Tuesday, August 9, 2011

Is $125,000 for a residential parking space too much?

Is $125,000 for a residential parking space too much?
The China Daily reported last week on alarm in Chinese cities over high selling prices for parking spaces in residential complexes. The highest reported price was 800,000 yuan (or $125,000) recently for a parking space in an upmarket complex in Beijing. 

Before you get too agitated, let's try to get some perspective.  [And you can play too! Scroll down for a homework exercise.]

The info-graphic is actually a little misleading.  Housing prices are quoted per square metre but parking prices are totals. It would be better to compare housing per square metre with parking per square metre.

To convert, we need to know the total space per parking slot. This can range from about 20 to 38 square metres depending on the layout and the form of the parking. These make a big difference to how much aisle space and space-consuming ramps are needed.

If we need 20 to 38 sq.m per parking spot, maybe it is really NOT so shocking that:

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Tuesday, August 2, 2011

Why so little progress on eliminating parking minimums?

Why so little progress on eliminating parking minimums?
One of Donald Shoup's two big suggestions, performance parking pricing, is slowly but surely taking off. But his other major policy thrust, eliminating minimum parking requirements, is being widely ignored.

Here is Don Shoup in an interview with John Van Horn of the Parking Today magazine (It is quite a good read. Take a look!):
... I wanted to show that minimum parking requirements damage cities, the economy and the environment. The first 272 pages of the book are essentially an attack on minimum parking requirements, and no one has risen to defend them. Nevertheless, most city planners continue to set minimum parking requirements as though nothing had happened.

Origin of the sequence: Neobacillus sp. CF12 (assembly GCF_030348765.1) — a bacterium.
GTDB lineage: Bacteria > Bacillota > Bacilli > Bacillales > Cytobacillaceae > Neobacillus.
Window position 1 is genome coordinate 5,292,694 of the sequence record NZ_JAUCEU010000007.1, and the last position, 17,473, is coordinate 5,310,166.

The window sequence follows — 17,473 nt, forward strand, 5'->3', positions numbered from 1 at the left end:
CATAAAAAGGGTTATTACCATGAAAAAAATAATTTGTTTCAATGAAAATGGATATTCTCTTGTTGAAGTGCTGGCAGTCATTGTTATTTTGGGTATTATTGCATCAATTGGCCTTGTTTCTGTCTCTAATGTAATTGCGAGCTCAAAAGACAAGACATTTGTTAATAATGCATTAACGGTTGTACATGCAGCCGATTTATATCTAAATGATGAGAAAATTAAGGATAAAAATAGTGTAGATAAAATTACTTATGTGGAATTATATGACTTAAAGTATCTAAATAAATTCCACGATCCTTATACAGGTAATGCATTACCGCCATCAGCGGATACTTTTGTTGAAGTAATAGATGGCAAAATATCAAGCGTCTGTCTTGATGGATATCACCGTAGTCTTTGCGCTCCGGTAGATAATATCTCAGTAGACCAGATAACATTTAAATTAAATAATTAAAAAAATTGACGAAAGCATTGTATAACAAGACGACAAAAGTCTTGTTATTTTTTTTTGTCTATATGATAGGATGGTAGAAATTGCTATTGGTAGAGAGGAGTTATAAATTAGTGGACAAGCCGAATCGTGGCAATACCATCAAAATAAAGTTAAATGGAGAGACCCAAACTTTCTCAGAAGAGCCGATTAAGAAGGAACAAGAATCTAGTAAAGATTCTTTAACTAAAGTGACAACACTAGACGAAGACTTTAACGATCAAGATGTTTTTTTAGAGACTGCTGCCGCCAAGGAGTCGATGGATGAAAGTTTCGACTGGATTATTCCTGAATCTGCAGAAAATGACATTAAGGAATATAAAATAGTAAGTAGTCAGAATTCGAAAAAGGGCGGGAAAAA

... Although the planning profession’s lack of interest in reforming off-street parking requirements has been disappointing, I was surprised and delighted by the interest in charging market prices for curb parking.
So, despite widespread attacks on parking minimums there are very few takers for eliminating them (or even reducing them!).

There seems to be next to no interest in such reform in auto-oriented suburbs where the parking minimums are at their most extreme. Even worse, various rapidly motorising countries in South Asia, Southeast Asia and Latin America are keener than ever on minimum parking requirements, despite all the warnings about them from people like ITDP and GIZ's SUTP programme.

What are we doing wrong? Why is it so hard to shift this bad policy?

Without getting too much into the public policy theories on why some policy proposals take off and some don't, here (below the fold) are a few possibilities.

Friday, July 15, 2011

Parking Policy in Asian Cities: final report now available from the Asian Development Bank

Parking Policy in Asian Cities: final report now available from the Asian Development Bank

The final book form of my study of "Parking Policy in Asian Cities" is now available for purchase or free download via the website of the Asian Development Bank (ADB).

Even if you have already seen the earlier 'consultants report' version, you will find this final version valuable for its professional editing and layout and as the definitive version to use as a reference.

I hope this will help participants in parking policy debates around the region think more clearly about key parking policy choices.